$args = $server->get('argv');
            $filename = $args[0];
            $pwd = $server->get('PWD', CLI_DIR);

            // Convert base filename (minus .php extension) and containing directory
            // name into action and controller, respectively:
            $baseFilename = basename($filename);
            $baseFilename = substr($baseFilename, 0, strlen($baseFilename) - 4);
            $baseDirname = basename(dirname(realpath($pwd . '/' . $filename)));
            $routeMatch = new RouteMatch(
                array('controller' => $baseDirname, 'action' => $baseFilename), 1

            // Override standard routing:
        $events = $e->getApplication()->getEventManager();
        $events->attach('route', $callback);

The onBootstrap() method is called automatically on every module. Within this method, we are using the Zend Framework 2 event manager to associate a callback function with the route event. The callback function is defined as a closure.

Within the closure, we need to do two things:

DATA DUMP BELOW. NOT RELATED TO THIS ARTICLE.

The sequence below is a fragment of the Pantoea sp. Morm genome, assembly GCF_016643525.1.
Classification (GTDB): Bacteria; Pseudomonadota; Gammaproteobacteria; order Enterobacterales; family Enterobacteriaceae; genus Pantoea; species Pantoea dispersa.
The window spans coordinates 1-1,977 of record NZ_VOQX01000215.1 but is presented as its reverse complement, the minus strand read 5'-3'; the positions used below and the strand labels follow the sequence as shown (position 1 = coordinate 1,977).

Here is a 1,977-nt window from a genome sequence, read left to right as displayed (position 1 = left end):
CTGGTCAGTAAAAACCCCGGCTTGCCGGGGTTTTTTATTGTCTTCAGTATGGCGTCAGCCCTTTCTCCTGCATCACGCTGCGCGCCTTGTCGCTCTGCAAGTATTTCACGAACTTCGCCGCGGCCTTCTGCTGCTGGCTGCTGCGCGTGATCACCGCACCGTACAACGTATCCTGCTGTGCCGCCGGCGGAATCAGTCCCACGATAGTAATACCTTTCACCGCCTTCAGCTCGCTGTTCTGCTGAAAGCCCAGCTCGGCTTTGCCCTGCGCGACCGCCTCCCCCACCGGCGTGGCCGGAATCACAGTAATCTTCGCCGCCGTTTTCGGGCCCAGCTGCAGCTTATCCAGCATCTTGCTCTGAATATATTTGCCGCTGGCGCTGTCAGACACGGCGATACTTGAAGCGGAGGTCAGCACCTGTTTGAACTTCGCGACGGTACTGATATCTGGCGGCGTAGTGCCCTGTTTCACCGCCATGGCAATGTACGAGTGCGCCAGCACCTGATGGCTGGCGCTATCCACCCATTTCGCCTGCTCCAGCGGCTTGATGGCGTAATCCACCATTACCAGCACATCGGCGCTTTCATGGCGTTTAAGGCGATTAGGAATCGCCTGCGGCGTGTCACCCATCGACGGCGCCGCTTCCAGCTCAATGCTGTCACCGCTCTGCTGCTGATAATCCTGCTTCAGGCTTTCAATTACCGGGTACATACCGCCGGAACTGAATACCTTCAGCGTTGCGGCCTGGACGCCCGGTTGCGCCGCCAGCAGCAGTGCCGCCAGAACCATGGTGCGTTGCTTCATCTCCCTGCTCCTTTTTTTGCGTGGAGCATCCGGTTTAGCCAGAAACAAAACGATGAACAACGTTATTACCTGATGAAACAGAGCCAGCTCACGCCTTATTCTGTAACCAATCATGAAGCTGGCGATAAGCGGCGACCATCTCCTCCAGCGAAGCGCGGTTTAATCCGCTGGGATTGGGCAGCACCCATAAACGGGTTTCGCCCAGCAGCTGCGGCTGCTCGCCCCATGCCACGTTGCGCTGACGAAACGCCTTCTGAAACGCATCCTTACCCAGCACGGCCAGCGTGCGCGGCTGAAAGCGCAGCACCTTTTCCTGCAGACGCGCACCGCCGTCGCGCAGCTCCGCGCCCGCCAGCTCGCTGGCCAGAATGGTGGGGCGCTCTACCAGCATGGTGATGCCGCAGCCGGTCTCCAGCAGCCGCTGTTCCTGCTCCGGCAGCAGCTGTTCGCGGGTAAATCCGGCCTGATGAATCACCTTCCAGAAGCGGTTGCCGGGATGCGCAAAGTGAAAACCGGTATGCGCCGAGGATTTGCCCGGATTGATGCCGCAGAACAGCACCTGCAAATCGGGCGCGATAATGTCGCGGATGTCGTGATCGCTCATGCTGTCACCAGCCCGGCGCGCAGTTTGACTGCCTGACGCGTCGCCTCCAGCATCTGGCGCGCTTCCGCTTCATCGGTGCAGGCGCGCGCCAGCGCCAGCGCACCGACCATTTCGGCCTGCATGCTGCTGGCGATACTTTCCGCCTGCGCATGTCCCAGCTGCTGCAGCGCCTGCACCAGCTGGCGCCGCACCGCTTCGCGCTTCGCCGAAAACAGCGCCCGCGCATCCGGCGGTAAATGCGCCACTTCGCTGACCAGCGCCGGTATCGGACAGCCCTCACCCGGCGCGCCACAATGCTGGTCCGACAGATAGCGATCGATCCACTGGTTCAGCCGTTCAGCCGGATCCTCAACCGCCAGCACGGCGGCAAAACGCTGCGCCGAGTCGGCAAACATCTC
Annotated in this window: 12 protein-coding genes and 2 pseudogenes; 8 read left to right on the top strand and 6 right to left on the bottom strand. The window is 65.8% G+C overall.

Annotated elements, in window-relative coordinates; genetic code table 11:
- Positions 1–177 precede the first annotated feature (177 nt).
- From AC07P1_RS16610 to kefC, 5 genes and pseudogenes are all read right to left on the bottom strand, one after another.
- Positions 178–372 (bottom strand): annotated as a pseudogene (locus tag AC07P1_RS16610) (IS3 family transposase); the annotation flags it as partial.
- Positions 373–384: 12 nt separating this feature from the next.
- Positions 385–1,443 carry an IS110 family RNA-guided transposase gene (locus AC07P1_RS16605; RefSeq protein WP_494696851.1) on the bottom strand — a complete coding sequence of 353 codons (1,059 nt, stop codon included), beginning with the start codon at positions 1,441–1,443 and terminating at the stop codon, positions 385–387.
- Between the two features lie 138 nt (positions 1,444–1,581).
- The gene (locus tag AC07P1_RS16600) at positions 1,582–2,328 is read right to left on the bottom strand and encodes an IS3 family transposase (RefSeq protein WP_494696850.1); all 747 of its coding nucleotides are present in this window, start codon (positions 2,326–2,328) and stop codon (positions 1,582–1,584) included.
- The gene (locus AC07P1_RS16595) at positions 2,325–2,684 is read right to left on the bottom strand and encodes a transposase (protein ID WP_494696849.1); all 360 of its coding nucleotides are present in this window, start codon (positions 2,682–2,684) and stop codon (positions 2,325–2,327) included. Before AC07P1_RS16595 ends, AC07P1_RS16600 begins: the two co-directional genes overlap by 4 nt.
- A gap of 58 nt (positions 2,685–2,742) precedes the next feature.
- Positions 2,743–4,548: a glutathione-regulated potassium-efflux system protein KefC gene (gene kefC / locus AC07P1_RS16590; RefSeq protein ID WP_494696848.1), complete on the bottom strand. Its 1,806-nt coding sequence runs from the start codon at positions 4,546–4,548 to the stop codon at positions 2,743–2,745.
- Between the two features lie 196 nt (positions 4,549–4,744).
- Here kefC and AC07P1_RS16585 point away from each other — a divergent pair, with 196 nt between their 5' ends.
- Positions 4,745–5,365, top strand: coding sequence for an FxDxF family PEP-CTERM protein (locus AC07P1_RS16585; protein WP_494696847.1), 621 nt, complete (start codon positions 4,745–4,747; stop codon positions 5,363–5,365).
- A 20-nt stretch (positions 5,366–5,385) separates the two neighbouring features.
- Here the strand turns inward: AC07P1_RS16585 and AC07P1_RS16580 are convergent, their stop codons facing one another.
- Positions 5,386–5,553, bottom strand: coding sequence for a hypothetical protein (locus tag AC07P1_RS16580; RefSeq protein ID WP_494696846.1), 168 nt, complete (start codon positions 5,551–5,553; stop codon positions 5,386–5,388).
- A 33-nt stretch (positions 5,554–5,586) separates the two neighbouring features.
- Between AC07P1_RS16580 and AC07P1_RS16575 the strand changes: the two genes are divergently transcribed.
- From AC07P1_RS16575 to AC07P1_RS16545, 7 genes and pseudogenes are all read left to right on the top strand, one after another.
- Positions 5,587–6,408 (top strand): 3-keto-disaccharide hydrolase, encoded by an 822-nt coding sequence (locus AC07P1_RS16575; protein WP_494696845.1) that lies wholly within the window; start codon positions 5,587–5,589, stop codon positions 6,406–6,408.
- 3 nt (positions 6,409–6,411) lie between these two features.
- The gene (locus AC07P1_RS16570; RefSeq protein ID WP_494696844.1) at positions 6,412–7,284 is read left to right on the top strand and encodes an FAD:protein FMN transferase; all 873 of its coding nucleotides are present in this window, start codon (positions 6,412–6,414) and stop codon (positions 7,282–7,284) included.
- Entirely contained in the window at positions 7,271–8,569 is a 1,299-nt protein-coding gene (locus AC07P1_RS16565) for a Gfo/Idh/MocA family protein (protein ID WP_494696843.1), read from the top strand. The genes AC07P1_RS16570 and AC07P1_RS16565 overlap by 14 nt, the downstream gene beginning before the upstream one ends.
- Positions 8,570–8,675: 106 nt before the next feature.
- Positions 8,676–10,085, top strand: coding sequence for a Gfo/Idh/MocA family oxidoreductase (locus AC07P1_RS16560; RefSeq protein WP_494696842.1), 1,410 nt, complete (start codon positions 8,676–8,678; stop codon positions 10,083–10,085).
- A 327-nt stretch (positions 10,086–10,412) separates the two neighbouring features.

1.) Figure out the directory and filename that were used to access VuFind (the idea here is that every CLI utility will simply be a wrapper that loads the core of Zend Framework with an include statement).

2.) Using this contextual information, force the router to load the appropriate controller by injecting a routeMatch object that matches the ‘default’ route defined by the core VuFind module.

As it turns out, step 1 was a little harder than anticipated. Figuring out the filename that was accessed is easy; PHP’s $_SERVER superglobal (accessible in Zend Framework through the getServer() call) contains an ‘argv’ element representing command-line parameters, and the first element of this array will always contain the base filename. The hard part is figuring out the containing directory. The __DIR__ magic constant is of no use to us, because it refers to the context of the currently-executing file, not the top-level script run by the user. Similarly, the getcwd() function is of no help, because part of the standard ZF2 initialization sets the current working directory to a fixed location.

Some versions of PHP come to the rescue with a $_SERVER element called ‘PWD’ which contains the directory from which the user executed PHP. The problem is that this is not present in every operating system (it is missing in Windows, for example). For lack of a more elegant solution, I eventually settled on defining a constant called CLI_DIR in my command-line scripts so that code deeper in the framework can figure out the context. Hence the code:

$pwd = $server->get('PWD', CLI_DIR);